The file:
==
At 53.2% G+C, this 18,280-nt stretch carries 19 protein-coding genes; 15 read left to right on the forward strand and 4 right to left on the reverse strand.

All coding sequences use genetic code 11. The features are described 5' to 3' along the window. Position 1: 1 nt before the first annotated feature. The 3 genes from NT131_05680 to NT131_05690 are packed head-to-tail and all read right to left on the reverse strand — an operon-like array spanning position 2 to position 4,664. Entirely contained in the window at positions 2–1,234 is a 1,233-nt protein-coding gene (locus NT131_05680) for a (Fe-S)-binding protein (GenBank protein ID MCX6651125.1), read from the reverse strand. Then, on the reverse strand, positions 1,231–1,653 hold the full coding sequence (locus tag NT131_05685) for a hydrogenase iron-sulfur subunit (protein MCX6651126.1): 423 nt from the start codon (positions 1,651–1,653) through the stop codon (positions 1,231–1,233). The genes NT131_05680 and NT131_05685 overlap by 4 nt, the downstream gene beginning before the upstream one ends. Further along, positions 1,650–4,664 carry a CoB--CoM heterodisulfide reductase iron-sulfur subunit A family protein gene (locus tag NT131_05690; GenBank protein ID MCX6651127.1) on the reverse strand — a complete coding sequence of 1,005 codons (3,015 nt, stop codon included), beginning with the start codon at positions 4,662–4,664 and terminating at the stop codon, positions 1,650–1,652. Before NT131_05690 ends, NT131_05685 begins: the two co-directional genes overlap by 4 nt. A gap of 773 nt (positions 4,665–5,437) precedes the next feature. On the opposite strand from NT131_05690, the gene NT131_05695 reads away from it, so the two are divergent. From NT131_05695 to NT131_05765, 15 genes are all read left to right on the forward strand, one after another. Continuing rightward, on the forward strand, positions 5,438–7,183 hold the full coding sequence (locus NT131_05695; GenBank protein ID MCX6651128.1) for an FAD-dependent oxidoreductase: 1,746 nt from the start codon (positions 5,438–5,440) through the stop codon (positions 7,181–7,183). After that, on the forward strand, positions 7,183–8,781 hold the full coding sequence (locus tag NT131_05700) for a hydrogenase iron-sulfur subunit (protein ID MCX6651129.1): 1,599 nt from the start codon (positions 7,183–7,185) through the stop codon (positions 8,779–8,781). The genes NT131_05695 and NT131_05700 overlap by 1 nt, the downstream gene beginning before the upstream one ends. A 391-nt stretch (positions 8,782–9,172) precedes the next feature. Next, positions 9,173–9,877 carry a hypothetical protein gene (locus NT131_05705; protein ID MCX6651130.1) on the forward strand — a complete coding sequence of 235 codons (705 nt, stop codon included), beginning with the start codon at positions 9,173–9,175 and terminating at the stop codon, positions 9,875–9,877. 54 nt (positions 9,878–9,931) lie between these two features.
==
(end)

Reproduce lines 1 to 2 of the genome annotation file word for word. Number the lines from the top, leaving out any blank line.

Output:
At 53.2% G+C, this 18,280-nt stretch carries 19 protein-coding genes; 15 read left to right on the forward strand and 4 right to left on the reverse strand.

All coding sequences use genetic code 11. The features are described 5' to 3' along the window. Position 1: 1 nt before the first annotated feature. The 3 genes from NT131_05680 to NT131_05690 are packed head-to-tail and all read right to left on the reverse strand — an operon-like array spanning position 2 to position 4,664. Entirely contained in the window at positions 2–1,234 is a 1,233-nt protein-coding gene (locus NT131_05680) for a (Fe-S)-binding protein (GenBank protein ID MCX6651125.1), read from the reverse strand. Then, on the reverse strand, positions 1,231–1,653 hold the full coding sequence (locus tag NT131_05685) for a hydrogenase iron-sulfur subunit (protein MCX6651126.1): 423 nt from the start codon (positions 1,651–1,653) through the stop codon (positions 1,231–1,233). The genes NT131_05680 and NT131_05685 overlap by 4 nt, the downstream gene beginning before the upstream one ends. Further along, positions 1,650–4,664 carry a CoB--CoM heterodisulfide reductase iron-sulfur subunit A family protein gene (locus tag NT131_05690; GenBank protein ID MCX6651127.1) on the reverse strand — a complete coding sequence of 1,005 codons (3,015 nt, stop codon included), beginning with the start codon at positions 4,662–4,664 and terminating at the stop codon, positions 1,650–1,652. Before NT131_05690 ends, NT131_05685 begins: the two co-directional genes overlap by 4 nt. A gap of 773 nt (positions 4,665–5,437) precedes the next feature. On the opposite strand from NT131_05690, the gene NT131_05695 reads away from it, so the two are divergent. From NT131_05695 to NT131_05765, 15 genes are all read left to right on the forward strand, one after another. Continuing rightward, on the forward strand, positions 5,438–7,183 hold the full coding sequence (locus NT131_05695; GenBank protein ID MCX6651128.1) for an FAD-dependent oxidoreductase: 1,746 nt from the start codon (positions 5,438–5,440) through the stop codon (positions 7,181–7,183). After that, on the forward strand, positions 7,183–8,781 hold the full coding sequence (locus tag NT131_05700) for a hydrogenase iron-sulfur subunit (protein ID MCX6651129.1): 1,599 nt from the start codon (positions 7,183–7,185) through the stop codon (positions 8,779–8,781). The genes NT131_05695 and NT131_05700 overlap by 1 nt, the downstream gene beginning before the upstream one ends. A 391-nt stretch (positions 8,782–9,172) precedes the next feature. Next, positions 9,173–9,877 carry a hypothetical protein gene (locus NT131_05705; protein ID MCX6651130.1) on the forward strand — a complete coding sequence of 235 codons (705 nt, stop codon included), beginning with the start codon at positions 9,173–9,175 and terminating at the stop codon, positions 9,875–9,877. 54 nt (positions 9,878–9,931) lie between these two features.